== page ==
Eastern Cape provincial government spokesperson Mvusiwekhaya Sicwetsha said the premier, Oscar Mabuyane, had written to national government asking it to endorse the decision it had made to close beaches and recreational parks throughout the province.
“The premier had a meeting with the mayors of coastal areas, as beaches are seen as potential high-risk areas for the spread of the virus,” said Sicwetsha.
Eastern Cape department of health spokesperson Sizwe Kupelo said that even though health facilities in the province were not yet full, a situation could develop where no beds would be available if people did not adhere to regulations.
“The more we disregard the regulations, the bigger the crisis in which we’re going to find ourselves. This thing starts with communities. Hospitals are there to manage cases, but if those cases come in in high numbers, there’s going to be a problem,” warned Kupelo.
North West said it was working on a plan for handling the return to the province of people from elsewhere in the country, including places regarded as hotspots, after the festive season.
“We’re working closely with all relevant stakeholders, especially the mines and big industries, schools, institutions of higher learning and industries, which are the main high-risk areas. In the mining sector, each mine has developed and shared holiday plans and return-to-work plans with our department,” said North West health spokesperson Tebogo Lekgethwane.
CONTROLLING SUPERSPREADER EVENTS
Medical research experts and doctors working closely in the country’s Covid-19 response effort were unanimous that another hard lockdown was not the answer.
The emphasis must be on controlling and managing potential superspreader events as much as possible
Professor Adrian Puren
The National Institute for Communicable Diseases’ Professor Adrian Puren told City Press that the World Health Organisation did not recommend hard lockdowns as a way of dealing with the second wave, but preferred a more “nuanced approach”.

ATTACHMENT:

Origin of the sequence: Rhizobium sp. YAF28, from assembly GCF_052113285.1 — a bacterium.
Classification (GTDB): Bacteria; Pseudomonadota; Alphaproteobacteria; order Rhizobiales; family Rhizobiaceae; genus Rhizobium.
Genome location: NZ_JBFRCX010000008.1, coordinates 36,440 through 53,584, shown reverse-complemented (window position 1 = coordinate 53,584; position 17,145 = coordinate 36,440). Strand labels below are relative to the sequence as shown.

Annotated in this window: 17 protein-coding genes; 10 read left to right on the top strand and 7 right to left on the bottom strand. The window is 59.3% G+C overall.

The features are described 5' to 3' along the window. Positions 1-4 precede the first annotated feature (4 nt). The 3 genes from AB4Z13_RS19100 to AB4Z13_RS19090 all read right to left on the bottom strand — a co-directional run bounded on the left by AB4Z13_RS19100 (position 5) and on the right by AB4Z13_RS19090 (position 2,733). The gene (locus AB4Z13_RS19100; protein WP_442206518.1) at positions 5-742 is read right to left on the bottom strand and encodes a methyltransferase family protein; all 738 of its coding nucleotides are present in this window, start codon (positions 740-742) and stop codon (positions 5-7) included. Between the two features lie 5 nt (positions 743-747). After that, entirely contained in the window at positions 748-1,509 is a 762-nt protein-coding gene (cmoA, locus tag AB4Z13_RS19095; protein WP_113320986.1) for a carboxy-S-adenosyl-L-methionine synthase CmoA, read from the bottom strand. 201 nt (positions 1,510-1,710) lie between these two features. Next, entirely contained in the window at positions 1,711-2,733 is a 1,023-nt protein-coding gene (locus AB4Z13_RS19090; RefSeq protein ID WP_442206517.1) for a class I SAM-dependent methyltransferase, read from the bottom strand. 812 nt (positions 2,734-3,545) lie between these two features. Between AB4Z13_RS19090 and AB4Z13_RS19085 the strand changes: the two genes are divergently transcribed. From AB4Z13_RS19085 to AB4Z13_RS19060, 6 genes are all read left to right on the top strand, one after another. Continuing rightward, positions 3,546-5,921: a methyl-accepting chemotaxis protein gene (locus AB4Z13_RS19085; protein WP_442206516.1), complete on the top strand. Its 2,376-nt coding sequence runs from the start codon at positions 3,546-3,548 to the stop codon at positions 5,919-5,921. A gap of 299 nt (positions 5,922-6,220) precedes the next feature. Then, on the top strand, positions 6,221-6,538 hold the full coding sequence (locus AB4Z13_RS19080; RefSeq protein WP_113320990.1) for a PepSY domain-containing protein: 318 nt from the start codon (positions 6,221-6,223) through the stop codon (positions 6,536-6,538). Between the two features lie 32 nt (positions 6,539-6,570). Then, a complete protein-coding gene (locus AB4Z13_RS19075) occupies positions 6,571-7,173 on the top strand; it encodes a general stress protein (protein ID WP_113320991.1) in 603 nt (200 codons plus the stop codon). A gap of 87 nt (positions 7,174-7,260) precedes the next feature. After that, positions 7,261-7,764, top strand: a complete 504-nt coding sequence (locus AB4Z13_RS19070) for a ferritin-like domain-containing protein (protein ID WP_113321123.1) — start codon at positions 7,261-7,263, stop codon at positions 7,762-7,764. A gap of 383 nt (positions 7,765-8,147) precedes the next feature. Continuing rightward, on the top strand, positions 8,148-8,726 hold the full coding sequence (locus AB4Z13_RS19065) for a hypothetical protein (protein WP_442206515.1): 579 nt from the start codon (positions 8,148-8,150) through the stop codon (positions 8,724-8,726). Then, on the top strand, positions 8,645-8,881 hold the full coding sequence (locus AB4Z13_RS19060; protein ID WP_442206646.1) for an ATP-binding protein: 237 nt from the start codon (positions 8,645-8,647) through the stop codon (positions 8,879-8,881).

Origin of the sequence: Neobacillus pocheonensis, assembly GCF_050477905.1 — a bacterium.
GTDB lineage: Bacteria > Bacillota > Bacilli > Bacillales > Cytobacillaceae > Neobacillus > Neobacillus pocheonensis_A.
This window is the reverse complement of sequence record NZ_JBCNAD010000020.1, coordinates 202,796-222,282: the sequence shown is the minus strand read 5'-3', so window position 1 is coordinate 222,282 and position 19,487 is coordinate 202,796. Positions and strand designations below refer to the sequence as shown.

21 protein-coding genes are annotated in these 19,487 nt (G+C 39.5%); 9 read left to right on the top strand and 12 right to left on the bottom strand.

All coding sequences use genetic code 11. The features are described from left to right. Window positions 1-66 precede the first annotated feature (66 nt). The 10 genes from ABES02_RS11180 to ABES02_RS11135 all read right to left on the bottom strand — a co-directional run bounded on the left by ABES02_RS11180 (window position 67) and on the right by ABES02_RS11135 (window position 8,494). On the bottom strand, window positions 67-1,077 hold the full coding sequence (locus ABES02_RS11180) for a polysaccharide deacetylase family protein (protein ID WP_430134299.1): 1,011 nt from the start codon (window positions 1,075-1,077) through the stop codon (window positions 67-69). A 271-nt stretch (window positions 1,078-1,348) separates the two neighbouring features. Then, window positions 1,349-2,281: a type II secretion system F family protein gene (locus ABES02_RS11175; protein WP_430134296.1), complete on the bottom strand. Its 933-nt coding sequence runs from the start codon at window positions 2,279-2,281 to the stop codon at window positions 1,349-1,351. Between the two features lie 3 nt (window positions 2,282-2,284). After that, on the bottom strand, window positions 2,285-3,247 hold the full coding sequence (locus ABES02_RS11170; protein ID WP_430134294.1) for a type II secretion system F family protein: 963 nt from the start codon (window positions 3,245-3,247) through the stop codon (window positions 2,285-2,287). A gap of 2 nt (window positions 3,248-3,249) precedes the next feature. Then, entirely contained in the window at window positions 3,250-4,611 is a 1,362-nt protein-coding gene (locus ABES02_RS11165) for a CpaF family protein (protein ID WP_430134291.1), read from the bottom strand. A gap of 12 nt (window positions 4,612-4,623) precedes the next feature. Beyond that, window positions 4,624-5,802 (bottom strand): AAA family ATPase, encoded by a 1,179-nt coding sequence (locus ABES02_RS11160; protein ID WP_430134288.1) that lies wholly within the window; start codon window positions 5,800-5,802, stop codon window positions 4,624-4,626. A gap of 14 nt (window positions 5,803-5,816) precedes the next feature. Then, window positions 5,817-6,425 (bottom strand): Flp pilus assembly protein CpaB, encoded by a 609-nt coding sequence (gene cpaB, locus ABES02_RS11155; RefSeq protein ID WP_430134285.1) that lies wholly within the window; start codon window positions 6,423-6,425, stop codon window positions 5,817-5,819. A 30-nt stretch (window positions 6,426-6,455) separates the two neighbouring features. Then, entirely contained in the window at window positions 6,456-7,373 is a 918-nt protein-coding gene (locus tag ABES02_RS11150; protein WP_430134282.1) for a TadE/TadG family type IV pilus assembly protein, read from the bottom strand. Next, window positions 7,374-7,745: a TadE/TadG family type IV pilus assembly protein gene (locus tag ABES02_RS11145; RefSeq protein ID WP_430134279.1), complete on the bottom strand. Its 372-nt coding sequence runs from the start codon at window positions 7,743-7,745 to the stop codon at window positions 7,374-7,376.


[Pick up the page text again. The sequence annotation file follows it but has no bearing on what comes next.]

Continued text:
He said what would be critical was “a good understanding of what’s leading to increased transmissions and how to control them”.
“The emphasis must be on controlling and managing potential superspreader events as much as possible, and also re-emphasising the necessity of non-pharmaceutical interventions,” said Puren.
BAN EVENTS AT POORLY VENTILATED INDOOR VENUES
Wits University professor of vaccinology, Shabir Madhi, noted that 80% of all new infections in the US, the current global epicentre of the pandemic, could be traced back to superspreader events.
An immediate ban of poorly ventilated indoor events was necessary, regardless of whether the occupancy was reduced by 50% or 20%.
“If we want to bring this resurgence under control and minimise the rapid escalation of cases, there must be an immediate ban on mass gatherings in indoor spaces, period,” said Madhi.
“We find ourselves in the midst of a second wave that seems determined to dwarf the first one.”
Dr Aslam Dasoo, one of the convenors of the Progressive Health Forum – an advocacy network of influential clinicians and health activists – said targeted interventions in hotspots needed to be meaningful and include the necessary infrastructure and support mechanisms.
“Another thing we need to do is go on a new tack of communication. This corporate style of communication isn’t working. What we should be doing, for example, is harnessing the power of the teachers’ unions because they live in the communities and people trust them. They should be enlisted in the direct effort to stop the spread. The traditional leaders of our communities should be enlisted too – especially in hotspots,” said Dasoo.
“What’s interesting is the pattern of this resurgence, which is related in large measure to superspreader events, hence the action taken in the Nelson Mandela Bay Metropolitan Municipality. But I think government will be tentative in what it does, given the pushback in its last interventions [the hard lockdown] – and with good reason, because of the economic backlash that caused.
“However, the need for interventions to take place is absolutely clear.”
Dr Angelique Coetzee, the chairperson of the SA Medical Association, said every citizen needed to take responsibility for their own behaviour and adhere to non-pharmaceutical interventions (hand-sanitising, social distancing and mask-wearing).
“You can’t expect government to do that for you. The restrictions in place must be enforced, and the national and provincial health departments need to have contingency plans in place to fill critical gaps in the staffing posts,” she said.
Professor Francois Venter, an expert in infectious diseases and director of the Ezintsha research group at Wits University, said government had “squandered” public trust with incoherent messaging and restrictions in relation to the numbers of people allowed in churches and taxis.
He added that it would be hard to regain that trust as superspreader events such as festivals, parties and mass gatherings took place.
“Decent, clear communication would be a start [this time around] in regaining trust. I think all forms of hard lockdowns cause far more problems than they solve. There are creative ways of doing this – but government spends more time making silly laws and pronouncements than explaining why the basics are important,” he said. –Additional reporting by Lubabalo Ngcukana and Poloko Tau